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|Birth name||Ellen McIlwaine|
|Born||October 1, 1945|
Nashville, Tennessee, United States
|Occupation(s)||Singer-songwriter, slide guitarist|
|Instruments||Guitar, piano, harmonica|
Ellen McIlwaine (born October 1, 1945) is an American singer-songwriter and musician best known for her career as a solo singer, songwriter and slide guitarist.
Born in Nashville, Tennessee, United States, McIlwaine was adopted by missionaries and raised in Kobe, Japan, giving her exposure to multiple languages and cultures. She attended the Canadian Academy school in Kobe, graduating in 1963. Her first experience in music was playing Ray Charles, Fats Domino and Professor Longhair songs on piano that she heard on Japanese radio. On moving back to the United States she bought a guitar, beginning a stage career in Atlanta, Georgia in the mid-1960s.
In 1966, McIlwaine had a stint in New York City's Greenwich Village where she opened every night at the Cafe Au Go Go, playing with Jimi Hendrix, and opening for Muddy Waters, Sonny Terry and Brownie McGhee, and Big Joe Williams. She returned to Atlanta to form the band Fear Itself, a psychedelic blues rock band.
After recording one album with Fear Itself, McIlwaine went solo, recording two albums for Polydor, Honky Tonk Angel (1972) and We the People (1973), the latter featuring a hit single, "I Don't Want to Play". Those albums, and most of her work since, have featured McIlwaine's approach to acoustic slide guitar.. This was followed by The Real Ellen McIlwaine, recorded for the indepdendent Canadian label Kot'ai, which featured two of her 'signature' songs, her slide guitar version of Stevie Wonder's "Higher Ground" and "The Secret In This Lady's Heart".
As a female vocalist who is known for her acoustic and electric slide guitar, her music tends to be classified in the folk sections of record stores, despite her strong roots in blues, gospel soul and rock music, and her cover versions of songs by Isaac Hayes, Stevie Wonder, Jack Bruce, Jimi Hendrix and Browning Bryant. McIlwaine met Hendrix in New York in 1966, briefly played with him and wrote "Underground River" about him.. She is also an ardent fan of Jack Bruce and recorded a version of a song by Bruce and his lyricist Pete Brown on each of her first four solo albums - notably songs from Bruce's first solo album Songs for a Tailor, as well as songs associated with Bruce (such as "Born Under A Bad Sign"), This culminated in her collaboration with Bruce himself on her fourth solo album, Everybody Needs It (1982).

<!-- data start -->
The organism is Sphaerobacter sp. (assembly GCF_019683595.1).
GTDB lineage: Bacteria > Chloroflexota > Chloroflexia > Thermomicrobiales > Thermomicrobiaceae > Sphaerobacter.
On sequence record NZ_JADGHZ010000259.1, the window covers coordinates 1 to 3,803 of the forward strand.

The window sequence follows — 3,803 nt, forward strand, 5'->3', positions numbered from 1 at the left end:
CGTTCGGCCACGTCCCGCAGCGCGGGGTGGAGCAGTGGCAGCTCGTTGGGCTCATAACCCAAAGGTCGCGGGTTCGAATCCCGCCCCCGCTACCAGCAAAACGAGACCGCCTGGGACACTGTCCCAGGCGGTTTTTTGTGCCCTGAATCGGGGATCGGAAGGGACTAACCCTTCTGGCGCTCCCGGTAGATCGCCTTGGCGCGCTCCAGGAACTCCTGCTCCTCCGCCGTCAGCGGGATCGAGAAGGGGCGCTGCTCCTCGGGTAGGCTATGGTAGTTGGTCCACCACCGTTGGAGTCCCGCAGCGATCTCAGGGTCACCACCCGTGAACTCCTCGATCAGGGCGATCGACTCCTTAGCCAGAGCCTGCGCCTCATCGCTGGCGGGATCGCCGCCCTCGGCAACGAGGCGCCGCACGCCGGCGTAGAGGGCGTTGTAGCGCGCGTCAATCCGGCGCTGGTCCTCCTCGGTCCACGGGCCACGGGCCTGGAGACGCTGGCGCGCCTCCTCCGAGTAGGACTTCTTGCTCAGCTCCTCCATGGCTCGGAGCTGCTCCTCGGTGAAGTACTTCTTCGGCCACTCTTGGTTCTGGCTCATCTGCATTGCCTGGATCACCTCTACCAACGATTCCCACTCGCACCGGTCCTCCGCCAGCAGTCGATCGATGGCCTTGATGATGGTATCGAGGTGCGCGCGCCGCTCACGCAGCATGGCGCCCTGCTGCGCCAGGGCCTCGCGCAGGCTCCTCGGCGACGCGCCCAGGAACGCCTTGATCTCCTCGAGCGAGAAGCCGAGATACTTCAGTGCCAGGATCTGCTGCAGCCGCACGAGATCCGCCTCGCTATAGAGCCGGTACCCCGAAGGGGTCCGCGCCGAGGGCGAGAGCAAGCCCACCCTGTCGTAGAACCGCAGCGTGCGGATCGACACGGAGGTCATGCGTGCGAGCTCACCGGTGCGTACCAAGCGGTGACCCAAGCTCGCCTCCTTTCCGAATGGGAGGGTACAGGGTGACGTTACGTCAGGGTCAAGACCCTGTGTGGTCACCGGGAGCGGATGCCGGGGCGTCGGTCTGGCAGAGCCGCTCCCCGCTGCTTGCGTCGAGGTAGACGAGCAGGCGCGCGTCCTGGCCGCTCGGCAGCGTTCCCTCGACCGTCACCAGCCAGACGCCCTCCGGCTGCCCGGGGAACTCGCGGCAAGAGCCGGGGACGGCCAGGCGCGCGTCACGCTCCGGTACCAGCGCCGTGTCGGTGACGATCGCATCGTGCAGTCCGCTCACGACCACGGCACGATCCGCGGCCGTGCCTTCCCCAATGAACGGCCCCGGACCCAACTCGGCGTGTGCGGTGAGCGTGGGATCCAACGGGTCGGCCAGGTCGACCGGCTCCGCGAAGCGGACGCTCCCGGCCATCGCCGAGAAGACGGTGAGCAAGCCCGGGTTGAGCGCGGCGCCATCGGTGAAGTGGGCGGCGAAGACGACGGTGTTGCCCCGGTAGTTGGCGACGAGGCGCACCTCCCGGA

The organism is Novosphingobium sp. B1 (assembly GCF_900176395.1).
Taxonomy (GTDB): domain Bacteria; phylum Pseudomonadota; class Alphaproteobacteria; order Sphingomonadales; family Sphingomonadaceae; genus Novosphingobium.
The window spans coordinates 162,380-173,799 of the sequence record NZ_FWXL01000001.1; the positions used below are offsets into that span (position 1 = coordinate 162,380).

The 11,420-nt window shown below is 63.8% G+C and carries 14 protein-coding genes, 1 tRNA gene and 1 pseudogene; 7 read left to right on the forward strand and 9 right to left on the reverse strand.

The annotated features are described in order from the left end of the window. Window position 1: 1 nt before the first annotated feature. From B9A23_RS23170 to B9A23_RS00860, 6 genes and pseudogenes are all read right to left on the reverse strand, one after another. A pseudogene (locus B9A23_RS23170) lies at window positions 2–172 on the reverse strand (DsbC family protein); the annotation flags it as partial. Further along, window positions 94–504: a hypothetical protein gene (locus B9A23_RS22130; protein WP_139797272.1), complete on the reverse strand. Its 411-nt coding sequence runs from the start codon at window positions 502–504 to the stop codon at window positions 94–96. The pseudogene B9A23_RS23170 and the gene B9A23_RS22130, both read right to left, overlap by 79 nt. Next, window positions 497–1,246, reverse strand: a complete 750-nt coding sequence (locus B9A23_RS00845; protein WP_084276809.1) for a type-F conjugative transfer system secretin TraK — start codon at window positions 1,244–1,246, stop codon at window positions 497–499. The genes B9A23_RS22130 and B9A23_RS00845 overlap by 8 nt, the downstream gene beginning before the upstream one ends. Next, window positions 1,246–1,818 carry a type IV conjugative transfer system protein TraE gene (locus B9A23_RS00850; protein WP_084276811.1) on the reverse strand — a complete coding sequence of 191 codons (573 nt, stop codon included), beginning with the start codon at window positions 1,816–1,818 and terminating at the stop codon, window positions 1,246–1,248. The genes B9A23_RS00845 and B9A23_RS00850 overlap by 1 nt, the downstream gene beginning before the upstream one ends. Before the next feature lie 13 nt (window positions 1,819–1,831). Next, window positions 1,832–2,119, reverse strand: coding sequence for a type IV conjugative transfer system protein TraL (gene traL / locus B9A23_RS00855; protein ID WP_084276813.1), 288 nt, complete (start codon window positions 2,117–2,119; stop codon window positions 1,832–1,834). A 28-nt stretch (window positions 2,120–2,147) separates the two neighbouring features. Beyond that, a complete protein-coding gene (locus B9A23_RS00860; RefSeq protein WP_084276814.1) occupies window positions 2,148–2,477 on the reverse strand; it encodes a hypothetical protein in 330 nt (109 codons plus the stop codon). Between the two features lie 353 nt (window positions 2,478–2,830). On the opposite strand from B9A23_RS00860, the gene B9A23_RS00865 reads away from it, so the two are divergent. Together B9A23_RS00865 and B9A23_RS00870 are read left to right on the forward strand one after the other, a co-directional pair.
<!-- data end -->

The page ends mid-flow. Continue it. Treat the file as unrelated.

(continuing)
McIlwaine's album The Real Ellen McIlwaine, recorded in Montreal in 1975 for the Kotai label, and included the Stevie Wonder song 'Higher Ground'. Her intro later appeared on the David Holmes Essential Collection. A 1982 project, Everybody Needs It won the NAIRD Indie Award, and featured Jack Bruce, an artist who influenced her strongly and whose songs she has covered on several of her albums.
McIlwaine gained a cult following in Australia thanks to exposure of her music on the Sydney-based AM public rock radio station 2JJ (now Triple-J). In 1980 she made her first tour of Australia, after being spotted by the Australian singer-guitarist Margret RoadKnight, who was one of the co-promoters of the tour. She returned to Australia in 1984, and during this tour was the last performer to appear at Sydney's historic Regent Theatre prior to its closure and subsequent demolition.
Since moving to Canada in 1987, (first Toronto, later Alberta), McIlwaine recorded Looking for Trouble for Stony Plain Records, which has also re-released her early vinyl material on CD. Her next CD Women in (e)motion Festival/Ellen McIlwaine, recorded live in Germany in 1999; and then Spontaneous Combustion featuring Taj Mahal are on the German Tradition und Moderne label.
In spite of debilitating arthritis in her hips, she undertook a third tour of Australia and New Zealand in 2003, which reunited her with RoadKnight and the other Honky Tonk Angels, who had first brought her to Australia in 1980.
In 2006 she started her own label Ellen McIlwaine Music and released Mystic Bridge featuring the Indian tabla drummer Cassius Khan. They were joined by the soprano saxophone of Linsey Wellman on three tracks, including their version of "Take Me to the River", and harmonium playing by Amika Kushwaha on the last track, "The Question". This was a poem by Christine Steele, recited over Cassius Khan's vocal rendition of the ancient Urdu poem set to music, "Darbari Raag".
In 2008, 2009, and 2010 she toured with Patty Larkin's La Guitara ensemble in the US, and in Canada with Sue Foley's Guitar Women, and appeared at various US and Canadian venues and festivals as a solo artist. In 2013 she traveled to Los Angeles to be part of the Jimi Hendrix documentary Hear My Train A Comin. She has been nominated many times for the Toronto Blues Society's "Blues with a Feeling" Lifetime Achievement Award.
As principal artist
- Fear Itself (1969, with Fear Itself)
- Honky Tonk Angel (1972)
- We the People (1973)
- The Real Ellen McIlwaine (1975)
- Ellen McIlwaine (1978)
- Everybody Needs It (1982)
- Looking For Trouble (1987)
- Up From the Skies: The Polydor Years (1998, compilation)
- Women in (e)motion Festival/Ellen McIlwaine (1999)
- Spontaneous Combustion (2001)
- Live at Yellow (2002, Japanese release)
- Mystic Bridge (2006, with Cassius Khan)
- McIlwaine, Ellen (2000). "Biography". Ellenmcilwaine.com. Retrieved January 24, 2017.
- McIlwaine, Ellen. "Ellen McIlwaine's Trip to Japan". Ellenmcilwaine.com. Retrieved January 24, 2017.
- "Ellen McIlwaine". universalmusicenterprises.com. Retrieved November 28, 2018.
- A compilation album of live performances from the Saturday Night Blues radio program on CBC Radio, hosted by Holger Petersen. McIlwaine's performance of "Howl at the Moon" is included.